Keep your garden free of weeds and disease-infested plants.

Typical problems on mums include verticillium wilt, septoria leaf spot, powdery mildew, rust, blight, aphids, leafhoppers, plant bugs, leafminers, and spider mites. Before using a pesticide, diagnose problems carefully and correctly. The regular use of Chemical Dust that controls most chewing insects, sucking insects, and fungus diseases, will stop damage before it gets started. In cases of bad infestations of disease, remove infected leaves to increase ventilation, water from below only, not allowing the water to get on foliage, and dust with your every two or three days. Check the availability at your local garden center or nursery.


Crissy writes~
I planted some Mums last year and they did not come back this year. Can you please give me some general care tips for Mums. Sun and water requirements? Is there a difference in care if the mums are in containers versus in the ground? And can I take some Mums I have now that are in containers and plant them in the ground this time of year?

A. If you moved your plants outdoors for the summer, it is time to bring them inside. A gradual reintroduction to the indoors is best as sudden changes in temperature, light and humidity can be traumatic to plants resulting in yellowing leaves, leggy growth and possibly dieback. Start bringing plants indoors before night temperatures dip below 45 degrees F (40 to 50 degrees F for tropical) inspecting first for pest problems. To avoid shock, expose plants to reduced lighting gradually. Don't overwater. Repot if necessary. If you want to try to overwinter your mums outside, once plant tops die back after blooming or severe frost, cut the stems even with the ground. Apply a thick layer of straw or bark mulch at the end of October, removing it in the spring as the frost leaves the ground. If we have a mild winter, or you live in a mild location, chances are better that they will survive. September is a good month to landscape with fall mums which are available in a rainbow assortment of colors. Bronze, red, yellow, and white are among the more popular choices. The key to successful planting is proper site preparation. Choose a sunny well-drained spot. Dig and loosen the soil to a depth of 8-10" in a hole twice the diameter of the plant's pot. Mix organic matter such as compost or well-rotted manure into the soil.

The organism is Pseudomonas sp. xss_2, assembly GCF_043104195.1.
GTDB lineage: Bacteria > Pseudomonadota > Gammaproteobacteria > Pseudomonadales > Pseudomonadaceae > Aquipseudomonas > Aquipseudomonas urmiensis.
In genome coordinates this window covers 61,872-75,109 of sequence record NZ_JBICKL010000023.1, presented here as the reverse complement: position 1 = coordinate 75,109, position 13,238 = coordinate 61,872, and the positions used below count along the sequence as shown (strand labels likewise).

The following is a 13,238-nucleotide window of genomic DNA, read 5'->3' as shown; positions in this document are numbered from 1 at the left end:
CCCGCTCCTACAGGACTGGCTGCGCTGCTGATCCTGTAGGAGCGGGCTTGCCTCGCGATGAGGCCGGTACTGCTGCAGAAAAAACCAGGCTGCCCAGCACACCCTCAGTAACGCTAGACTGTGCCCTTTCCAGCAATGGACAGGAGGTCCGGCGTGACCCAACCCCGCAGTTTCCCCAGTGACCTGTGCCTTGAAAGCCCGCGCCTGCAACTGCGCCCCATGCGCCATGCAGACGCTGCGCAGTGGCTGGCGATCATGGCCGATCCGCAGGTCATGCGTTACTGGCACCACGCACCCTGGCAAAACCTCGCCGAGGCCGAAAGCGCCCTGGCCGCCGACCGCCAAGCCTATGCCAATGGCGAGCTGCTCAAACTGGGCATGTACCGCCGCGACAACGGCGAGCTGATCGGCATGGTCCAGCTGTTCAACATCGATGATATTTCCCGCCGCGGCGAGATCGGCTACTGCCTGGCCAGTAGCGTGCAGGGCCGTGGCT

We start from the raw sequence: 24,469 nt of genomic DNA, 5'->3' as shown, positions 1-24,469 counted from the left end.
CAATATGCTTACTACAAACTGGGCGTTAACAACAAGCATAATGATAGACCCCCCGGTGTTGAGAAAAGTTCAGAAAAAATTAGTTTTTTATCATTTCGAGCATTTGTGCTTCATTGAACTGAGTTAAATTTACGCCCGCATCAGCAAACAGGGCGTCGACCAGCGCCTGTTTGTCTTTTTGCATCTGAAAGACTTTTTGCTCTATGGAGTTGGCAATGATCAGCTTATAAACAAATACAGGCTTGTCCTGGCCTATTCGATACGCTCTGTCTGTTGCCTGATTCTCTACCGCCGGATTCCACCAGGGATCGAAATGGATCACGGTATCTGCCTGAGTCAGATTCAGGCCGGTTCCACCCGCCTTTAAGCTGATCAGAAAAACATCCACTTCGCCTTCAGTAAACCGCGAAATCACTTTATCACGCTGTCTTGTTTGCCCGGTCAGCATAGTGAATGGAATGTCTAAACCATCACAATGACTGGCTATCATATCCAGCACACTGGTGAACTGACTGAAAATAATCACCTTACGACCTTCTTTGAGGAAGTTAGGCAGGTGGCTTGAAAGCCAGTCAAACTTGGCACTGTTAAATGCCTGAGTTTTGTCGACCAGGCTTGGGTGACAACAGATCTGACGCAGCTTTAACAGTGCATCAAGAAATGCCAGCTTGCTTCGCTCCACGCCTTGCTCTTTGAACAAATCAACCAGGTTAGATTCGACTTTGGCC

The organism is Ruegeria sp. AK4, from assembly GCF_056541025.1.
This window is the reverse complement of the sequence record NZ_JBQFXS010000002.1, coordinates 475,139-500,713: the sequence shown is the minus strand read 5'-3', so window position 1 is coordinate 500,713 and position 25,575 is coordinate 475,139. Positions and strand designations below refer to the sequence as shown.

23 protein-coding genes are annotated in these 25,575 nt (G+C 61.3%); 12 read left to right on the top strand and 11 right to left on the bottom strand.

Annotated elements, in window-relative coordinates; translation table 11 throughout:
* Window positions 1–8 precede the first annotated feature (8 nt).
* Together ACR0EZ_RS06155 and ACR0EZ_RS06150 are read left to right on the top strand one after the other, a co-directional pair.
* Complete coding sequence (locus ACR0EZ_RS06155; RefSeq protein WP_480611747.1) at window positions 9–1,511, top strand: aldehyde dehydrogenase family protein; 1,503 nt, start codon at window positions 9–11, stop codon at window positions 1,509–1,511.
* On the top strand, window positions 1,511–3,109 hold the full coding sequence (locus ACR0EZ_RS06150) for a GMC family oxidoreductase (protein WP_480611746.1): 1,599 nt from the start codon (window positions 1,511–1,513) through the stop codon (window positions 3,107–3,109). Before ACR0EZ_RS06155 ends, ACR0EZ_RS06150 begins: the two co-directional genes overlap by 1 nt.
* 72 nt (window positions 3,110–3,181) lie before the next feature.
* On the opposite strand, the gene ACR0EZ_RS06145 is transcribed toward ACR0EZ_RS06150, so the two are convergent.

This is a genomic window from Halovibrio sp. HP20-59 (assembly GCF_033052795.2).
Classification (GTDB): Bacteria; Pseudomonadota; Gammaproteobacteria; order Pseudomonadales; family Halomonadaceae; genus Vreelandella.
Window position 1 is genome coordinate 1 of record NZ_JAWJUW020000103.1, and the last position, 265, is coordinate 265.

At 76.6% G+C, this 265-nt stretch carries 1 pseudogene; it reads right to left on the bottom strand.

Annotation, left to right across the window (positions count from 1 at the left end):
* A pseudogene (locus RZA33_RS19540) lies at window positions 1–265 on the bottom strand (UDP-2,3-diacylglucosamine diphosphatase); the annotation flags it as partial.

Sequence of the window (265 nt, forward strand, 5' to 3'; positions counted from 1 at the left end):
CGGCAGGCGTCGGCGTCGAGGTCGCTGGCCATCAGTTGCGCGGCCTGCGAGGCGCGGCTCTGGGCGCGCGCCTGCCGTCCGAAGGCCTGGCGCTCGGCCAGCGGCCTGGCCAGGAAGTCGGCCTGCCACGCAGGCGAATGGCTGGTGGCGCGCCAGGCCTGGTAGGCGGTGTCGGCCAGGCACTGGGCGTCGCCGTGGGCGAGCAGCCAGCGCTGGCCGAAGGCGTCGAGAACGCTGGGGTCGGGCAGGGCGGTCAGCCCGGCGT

Mikki writes~
My sister purchased potted mums around Halloween and doesn't want to plant them because we are going to be moving soon and want to plant them where ever it is we move to. My question is what is the best way to take care of these mums inside this winter? We live in St. Louis and the winters get very bitter. Any advice would be appreciated.

A. If you moved your plants outdoors for the summer, it is time to bring them inside. A gradual reintroduction to the indoors is best as sudden changes in temperature, light and humidity can be traumatic to plants resulting in yellowing leaves, leggy growth and possibly dieback. Start bringing plants indoors before night temperatures dip below 45 degrees F (40 to 50 degrees F for tropical) inspecting first for pest problems. To avoid shock, expose plants to reduced lighting gradually. Don't overwater. Repot if necessary. If you want to try to overwinter your mums outside, once plant tops die back after blooming or severe frost, cut the stems even with the ground. Apply a thick layer of straw or bark mulch at the end of October, removing it in the spring as the frost leaves the ground. If we have a mild winter, or you live in a mild location, chances are better that they will survive. September is a good month to landscape with fall mums which are available in a rainbow assortment of colors. Bronze, red, yellow, and white are among the more popular choices. The key to successful planting is proper site preparation. Choose a sunny well-drained spot. Dig and loosen the soil to a depth of 8-10" in a hole twice the diameter of the plant's pot. Mix organic matter such as compost or well-rotted manure into the soil.